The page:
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How important is the bike?

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How important is the bike?

Old 03-09-23, 08:40 AM
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Pretty sure Sagan has raced on a aluminum Allez Sprint in a couple of races.
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Old 03-09-23, 09:16 AM
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Originally Posted by topflightpro
Pretty sure Sagan has raced on a aluminum Allez Sprint in a couple of races.
Early season Tour Down Under. Not a priority race. More of a marketing stunt.
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Old 03-18-23, 05:19 PM
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For weekend racing any aluminum frame with Shimano 105 is competitive as long as the bike is a good fit. If you are losing sprints by inches then maybe a more expensive bike would help;
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Old 03-18-23, 05:22 PM
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Originally Posted by mollusk
For weekend racing any aluminum frame with Shimano 105 is competitive as long as the bike is a good fit. If you are losing sprints by inches then maybe a more expensive bike would help;
I don't know how much racing you've done, if any, but a gap of a few inches at a critical point (not only sprints) can turn into hundreds of yards at the finish.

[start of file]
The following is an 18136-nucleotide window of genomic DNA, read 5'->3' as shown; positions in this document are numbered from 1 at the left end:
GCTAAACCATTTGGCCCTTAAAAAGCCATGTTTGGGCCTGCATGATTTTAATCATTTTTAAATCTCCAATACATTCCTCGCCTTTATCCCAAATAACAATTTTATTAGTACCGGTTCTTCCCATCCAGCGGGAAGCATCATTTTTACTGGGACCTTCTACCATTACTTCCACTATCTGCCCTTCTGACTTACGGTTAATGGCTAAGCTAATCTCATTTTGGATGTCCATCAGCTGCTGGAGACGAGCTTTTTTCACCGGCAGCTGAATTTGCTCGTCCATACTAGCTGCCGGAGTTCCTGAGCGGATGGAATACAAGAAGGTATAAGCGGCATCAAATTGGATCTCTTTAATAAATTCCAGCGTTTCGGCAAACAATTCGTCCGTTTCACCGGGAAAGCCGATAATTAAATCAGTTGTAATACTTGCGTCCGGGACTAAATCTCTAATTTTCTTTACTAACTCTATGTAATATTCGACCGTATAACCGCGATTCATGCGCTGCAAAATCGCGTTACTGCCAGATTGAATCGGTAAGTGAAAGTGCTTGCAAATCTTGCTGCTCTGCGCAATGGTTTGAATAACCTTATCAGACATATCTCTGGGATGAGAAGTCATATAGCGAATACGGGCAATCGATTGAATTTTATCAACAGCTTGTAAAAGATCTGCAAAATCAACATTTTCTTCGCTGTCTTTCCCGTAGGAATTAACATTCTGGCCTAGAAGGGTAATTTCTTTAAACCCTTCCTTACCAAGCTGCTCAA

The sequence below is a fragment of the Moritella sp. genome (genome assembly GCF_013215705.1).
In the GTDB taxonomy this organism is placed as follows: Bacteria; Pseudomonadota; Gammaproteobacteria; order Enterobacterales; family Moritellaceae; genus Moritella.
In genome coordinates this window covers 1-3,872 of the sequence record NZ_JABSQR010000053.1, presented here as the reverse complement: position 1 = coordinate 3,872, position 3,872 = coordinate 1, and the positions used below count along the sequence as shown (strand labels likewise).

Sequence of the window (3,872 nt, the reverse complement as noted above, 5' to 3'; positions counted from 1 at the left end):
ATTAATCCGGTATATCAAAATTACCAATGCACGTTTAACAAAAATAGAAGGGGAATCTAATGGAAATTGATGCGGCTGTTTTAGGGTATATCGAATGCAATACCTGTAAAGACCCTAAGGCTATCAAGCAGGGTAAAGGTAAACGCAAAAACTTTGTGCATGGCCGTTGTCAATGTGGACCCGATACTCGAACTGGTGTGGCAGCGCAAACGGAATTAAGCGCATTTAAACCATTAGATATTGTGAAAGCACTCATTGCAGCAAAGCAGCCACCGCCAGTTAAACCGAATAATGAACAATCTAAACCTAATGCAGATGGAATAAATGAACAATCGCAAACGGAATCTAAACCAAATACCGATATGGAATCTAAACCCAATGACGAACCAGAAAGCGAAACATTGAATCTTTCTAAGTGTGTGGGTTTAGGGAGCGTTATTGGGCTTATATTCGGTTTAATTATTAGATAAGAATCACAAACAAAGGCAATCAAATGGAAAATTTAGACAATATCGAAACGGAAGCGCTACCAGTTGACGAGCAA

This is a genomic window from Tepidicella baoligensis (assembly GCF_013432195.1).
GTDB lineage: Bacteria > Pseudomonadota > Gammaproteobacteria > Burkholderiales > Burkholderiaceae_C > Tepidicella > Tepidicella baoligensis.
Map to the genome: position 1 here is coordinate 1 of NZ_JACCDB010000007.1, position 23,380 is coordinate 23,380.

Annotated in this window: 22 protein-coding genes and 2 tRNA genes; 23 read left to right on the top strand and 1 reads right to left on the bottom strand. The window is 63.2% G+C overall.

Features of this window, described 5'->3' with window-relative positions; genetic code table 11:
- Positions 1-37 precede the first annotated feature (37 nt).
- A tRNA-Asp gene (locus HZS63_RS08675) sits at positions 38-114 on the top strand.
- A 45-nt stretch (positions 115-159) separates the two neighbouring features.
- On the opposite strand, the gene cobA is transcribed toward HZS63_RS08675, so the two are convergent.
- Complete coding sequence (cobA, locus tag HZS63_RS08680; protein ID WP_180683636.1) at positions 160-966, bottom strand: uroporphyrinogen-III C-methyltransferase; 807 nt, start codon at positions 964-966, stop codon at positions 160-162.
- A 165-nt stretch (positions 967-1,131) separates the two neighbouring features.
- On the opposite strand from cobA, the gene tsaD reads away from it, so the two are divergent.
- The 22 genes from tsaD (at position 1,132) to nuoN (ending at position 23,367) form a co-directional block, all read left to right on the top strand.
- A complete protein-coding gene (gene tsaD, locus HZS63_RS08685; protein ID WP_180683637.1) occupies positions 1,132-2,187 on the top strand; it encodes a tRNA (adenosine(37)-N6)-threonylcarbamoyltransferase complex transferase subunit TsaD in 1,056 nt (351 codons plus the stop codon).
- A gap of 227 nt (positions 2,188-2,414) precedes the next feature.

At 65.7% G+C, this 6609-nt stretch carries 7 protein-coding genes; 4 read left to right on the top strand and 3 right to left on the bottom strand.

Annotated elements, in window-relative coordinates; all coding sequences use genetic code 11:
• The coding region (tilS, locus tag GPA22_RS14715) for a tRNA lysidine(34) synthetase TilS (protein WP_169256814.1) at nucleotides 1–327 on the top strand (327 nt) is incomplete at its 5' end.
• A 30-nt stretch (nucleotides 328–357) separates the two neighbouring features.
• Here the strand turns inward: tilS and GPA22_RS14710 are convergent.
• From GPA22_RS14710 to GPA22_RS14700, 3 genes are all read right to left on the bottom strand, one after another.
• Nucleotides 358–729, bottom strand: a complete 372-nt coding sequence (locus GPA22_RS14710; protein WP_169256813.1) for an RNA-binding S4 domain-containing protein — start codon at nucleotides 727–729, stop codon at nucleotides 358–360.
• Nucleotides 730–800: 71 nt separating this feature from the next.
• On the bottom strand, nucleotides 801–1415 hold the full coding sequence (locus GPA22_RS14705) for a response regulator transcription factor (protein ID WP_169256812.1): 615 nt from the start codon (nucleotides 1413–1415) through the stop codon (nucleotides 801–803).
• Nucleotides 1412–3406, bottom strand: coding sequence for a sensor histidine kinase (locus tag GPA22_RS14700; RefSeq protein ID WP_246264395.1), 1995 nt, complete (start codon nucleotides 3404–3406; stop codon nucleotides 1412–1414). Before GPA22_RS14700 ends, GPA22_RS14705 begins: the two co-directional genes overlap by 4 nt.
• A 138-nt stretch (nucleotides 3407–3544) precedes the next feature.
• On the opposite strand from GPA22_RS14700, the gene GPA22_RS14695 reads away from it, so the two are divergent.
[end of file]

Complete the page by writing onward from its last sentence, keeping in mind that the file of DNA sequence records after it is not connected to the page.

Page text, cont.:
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Old 03-19-23, 11:15 PM
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It's not the bike, it's the rider.
It's not the rider, it's the dope.
It's not the rider, it's the bike.
It's not the bike, it's the rider.

We've come full circle.
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Old 03-29-23, 06:03 PM
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In a crit or hilly race if it's you vs someone else with an open line the bike can give you roughly a half wheel length over a block. Knowing how to navigate the pack and being fit gets you alot more. The bike before this one would always drop a chain, did it twice in critical parts of racing, so having a functional one is obviously important.